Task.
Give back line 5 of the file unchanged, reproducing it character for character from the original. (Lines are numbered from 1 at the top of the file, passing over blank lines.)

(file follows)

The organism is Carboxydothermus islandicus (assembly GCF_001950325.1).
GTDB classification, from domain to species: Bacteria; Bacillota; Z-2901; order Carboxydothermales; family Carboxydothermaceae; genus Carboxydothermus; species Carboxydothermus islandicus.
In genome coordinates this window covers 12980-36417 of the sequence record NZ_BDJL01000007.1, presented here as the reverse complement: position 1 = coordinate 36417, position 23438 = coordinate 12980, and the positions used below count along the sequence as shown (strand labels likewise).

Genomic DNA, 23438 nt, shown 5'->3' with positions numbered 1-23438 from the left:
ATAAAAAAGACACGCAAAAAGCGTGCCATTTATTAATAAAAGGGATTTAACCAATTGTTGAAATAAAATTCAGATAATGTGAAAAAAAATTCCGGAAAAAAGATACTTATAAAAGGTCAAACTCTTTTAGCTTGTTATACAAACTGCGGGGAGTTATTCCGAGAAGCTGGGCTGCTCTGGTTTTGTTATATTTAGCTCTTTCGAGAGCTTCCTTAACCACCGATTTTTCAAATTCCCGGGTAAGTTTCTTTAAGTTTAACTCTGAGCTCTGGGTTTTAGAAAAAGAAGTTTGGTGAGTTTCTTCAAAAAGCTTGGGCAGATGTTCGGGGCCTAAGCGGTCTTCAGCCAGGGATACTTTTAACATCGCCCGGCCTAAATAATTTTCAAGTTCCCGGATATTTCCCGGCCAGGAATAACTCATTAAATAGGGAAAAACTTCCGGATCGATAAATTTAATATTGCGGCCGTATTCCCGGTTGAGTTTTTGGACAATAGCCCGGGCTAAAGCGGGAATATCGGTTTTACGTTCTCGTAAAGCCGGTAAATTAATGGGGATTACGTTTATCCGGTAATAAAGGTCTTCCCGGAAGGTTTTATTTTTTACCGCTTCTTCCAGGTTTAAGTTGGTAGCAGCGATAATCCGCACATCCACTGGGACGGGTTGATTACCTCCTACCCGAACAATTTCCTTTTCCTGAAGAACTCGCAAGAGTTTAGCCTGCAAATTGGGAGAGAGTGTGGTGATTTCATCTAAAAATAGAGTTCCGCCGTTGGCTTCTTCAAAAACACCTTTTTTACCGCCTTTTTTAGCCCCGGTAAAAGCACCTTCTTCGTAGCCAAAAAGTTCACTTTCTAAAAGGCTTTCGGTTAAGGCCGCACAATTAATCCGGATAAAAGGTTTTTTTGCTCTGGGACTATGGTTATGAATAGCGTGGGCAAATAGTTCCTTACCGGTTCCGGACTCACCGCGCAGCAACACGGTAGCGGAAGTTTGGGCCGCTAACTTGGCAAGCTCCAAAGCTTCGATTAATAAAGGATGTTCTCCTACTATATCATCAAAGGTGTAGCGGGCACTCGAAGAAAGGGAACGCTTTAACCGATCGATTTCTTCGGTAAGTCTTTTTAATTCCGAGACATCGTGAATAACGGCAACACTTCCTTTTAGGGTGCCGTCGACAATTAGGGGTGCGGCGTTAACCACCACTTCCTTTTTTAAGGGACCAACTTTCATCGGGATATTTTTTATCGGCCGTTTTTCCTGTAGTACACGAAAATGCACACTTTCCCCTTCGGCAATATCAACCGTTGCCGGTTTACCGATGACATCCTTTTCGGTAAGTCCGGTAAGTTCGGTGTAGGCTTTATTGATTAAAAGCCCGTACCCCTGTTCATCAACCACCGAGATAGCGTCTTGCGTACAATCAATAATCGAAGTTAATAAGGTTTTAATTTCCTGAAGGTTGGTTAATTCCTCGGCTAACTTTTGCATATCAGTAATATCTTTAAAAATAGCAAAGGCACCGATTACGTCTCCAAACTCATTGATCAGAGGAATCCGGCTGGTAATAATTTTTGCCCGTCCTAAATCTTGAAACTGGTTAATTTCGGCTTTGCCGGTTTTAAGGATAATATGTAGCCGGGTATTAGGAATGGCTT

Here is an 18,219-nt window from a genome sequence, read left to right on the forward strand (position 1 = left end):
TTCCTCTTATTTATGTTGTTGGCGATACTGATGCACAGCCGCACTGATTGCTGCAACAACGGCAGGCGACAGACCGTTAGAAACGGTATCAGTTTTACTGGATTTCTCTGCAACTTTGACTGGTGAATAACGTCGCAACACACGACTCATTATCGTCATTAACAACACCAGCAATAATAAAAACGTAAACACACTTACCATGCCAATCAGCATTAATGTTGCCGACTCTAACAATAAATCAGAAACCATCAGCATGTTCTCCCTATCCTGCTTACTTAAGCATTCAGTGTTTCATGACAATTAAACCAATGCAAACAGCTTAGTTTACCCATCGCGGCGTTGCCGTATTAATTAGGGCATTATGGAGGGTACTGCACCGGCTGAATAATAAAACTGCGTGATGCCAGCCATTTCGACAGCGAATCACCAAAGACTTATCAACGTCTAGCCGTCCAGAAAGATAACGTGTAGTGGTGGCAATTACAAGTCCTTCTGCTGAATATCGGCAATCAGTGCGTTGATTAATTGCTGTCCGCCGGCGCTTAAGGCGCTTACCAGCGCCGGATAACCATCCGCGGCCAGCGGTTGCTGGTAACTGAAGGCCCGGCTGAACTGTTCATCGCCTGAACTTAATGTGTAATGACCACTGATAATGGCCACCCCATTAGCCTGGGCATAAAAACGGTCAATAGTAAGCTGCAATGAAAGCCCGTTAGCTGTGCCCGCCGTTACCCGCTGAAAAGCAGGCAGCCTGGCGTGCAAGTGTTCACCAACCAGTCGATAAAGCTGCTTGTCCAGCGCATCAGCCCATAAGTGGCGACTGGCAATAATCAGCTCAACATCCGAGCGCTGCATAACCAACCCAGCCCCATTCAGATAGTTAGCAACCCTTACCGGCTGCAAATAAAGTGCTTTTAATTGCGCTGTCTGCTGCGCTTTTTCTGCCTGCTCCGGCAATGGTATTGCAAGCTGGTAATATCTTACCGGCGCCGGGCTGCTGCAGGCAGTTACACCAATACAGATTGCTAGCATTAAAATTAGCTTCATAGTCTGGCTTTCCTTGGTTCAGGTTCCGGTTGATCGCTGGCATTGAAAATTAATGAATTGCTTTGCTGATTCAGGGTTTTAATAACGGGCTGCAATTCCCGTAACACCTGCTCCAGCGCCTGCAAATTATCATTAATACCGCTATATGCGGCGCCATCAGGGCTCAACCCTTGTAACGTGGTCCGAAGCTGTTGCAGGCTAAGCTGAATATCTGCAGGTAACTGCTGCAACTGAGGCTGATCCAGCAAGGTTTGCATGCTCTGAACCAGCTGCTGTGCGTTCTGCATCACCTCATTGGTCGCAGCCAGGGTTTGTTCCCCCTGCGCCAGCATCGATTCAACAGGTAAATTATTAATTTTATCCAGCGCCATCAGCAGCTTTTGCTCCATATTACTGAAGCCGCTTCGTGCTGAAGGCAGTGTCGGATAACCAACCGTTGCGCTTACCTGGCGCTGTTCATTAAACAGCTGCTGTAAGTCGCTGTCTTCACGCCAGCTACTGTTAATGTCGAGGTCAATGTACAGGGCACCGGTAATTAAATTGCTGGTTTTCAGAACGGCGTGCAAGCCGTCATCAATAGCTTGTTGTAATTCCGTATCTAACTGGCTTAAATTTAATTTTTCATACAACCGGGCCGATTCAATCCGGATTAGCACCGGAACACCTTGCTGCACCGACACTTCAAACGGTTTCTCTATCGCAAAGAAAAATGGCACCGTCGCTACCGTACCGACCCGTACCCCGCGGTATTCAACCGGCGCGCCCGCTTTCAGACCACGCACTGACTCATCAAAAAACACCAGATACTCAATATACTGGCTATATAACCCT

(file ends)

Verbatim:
ATAAAAAAGACACGCAAAAAGCGTGCCATTTATTAATAAAAGGGATTTAACCAATTGTTGAAATAAAATTCAGATAATGTGAAAAAAAATTCCGGAAAAAAGATACTTATAAAAGGTCAAACTCTTTTAGCTTGTTATACAAACTGCGGGGAGTTATTCCGAGAAGCTGGGCTGCTCTGGTTTTGTTATATTTAGCTCTTTCGAGAGCTTCCTTAACCACCGATTTTTCAAATTCCCGGGTAAGTTTCTTTAAGTTTAACTCTGAGCTCTGGGTTTTAGAAAAAGAAGTTTGGTGAGTTTCTTCAAAAAGCTTGGGCAGATGTTCGGGGCCTAAGCGGTCTTCAGCCAGGGATACTTTTAACATCGCCCGGCCTAAATAATTTTCAAGTTCCCGGATATTTCCCGGCCAGGAATAACTCATTAAATAGGGAAAAACTTCCGGATCGATAAATTTAATATTGCGGCCGTATTCCCGGTTGAGTTTTTGGACAATAGCCCGGGCTAAAGCGGGAATATCGGTTTTACGTTCTCGTAAAGCCGGTAAATTAATGGGGATTACGTTTATCCGGTAATAAAGGTCTTCCCGGAAGGTTTTATTTTTTACCGCTTCTTCCAGGTTTAAGTTGGTAGCAGCGATAATCCGCACATCCACTGGGACGGGTTGATTACCTCCTACCCGAACAATTTCCTTTTCCTGAAGAACTCGCAAGAGTTTAGCCTGCAAATTGGGAGAGAGTGTGGTGATTTCATCTAAAAATAGAGTTCCGCCGTTGGCTTCTTCAAAAACACCTTTTTTACCGCCTTTTTTAGCCCCGGTAAAAGCACCTTCTTCGTAGCCAAAAAGTTCACTTTCTAAAAGGCTTTCGGTTAAGGCCGCACAATTAATCCGGATAAAAGGTTTTTTTGCTCTGGGACTATGGTTATGAATAGCGTGGGCAAATAGTTCCTTACCGGTTCCGGACTCACCGCGCAGCAACACGGTAGCGGAAGTTTGGGCCGCTAACTTGGCAAGCTCCAAAGCTTCGATTAATAAAGGATGTTCTCCTACTATATCATCAAAGGTGTAGCGGGCACTCGAAGAAAGGGAACGCTTTAACCGATCGATTTCTTCGGTAAGTCTTTTTAATTCCGAGACATCGTGAATAACGGCAACACTTCCTTTTAGGGTGCCGTCGACAATTAGGGGTGCGGCGTTAACCACCACTTCCTTTTTTAAGGGACCAACTTTCATCGGGATATTTTTTATCGGCCGTTTTTCCTGTAGTACACGAAAATGCACACTTTCCCCTTCGGCAATATCAACCGTTGCCGGTTTACCGATGACATCCTTTTCGGTAAGTCCGGTAAGTTCGGTGTAGGCTTTATTGATTAAAAGCCCGTACCCCTGTTCATCAACCACCGAGATAGCGTCTTGCGTACAATCAATAATCGAAGTTAATAAGGTTTTAATTTCCTGAAGGTTGGTTAATTCCTCGGCTAACTTTTGCATATCAGTAATATCTTTAAAAATAGCAAAGGCACCGATTACGTCTCCAAACTCATTGATCAGAGGAATCCGGCTGGTAATAATTTTTGCCCGTCCTAAATCTTGAAACTGGTTAATTTCGGCTTTGCCGGTTTTAAGGATAATATGTAGCCGGGTATTAGGAATGGCTT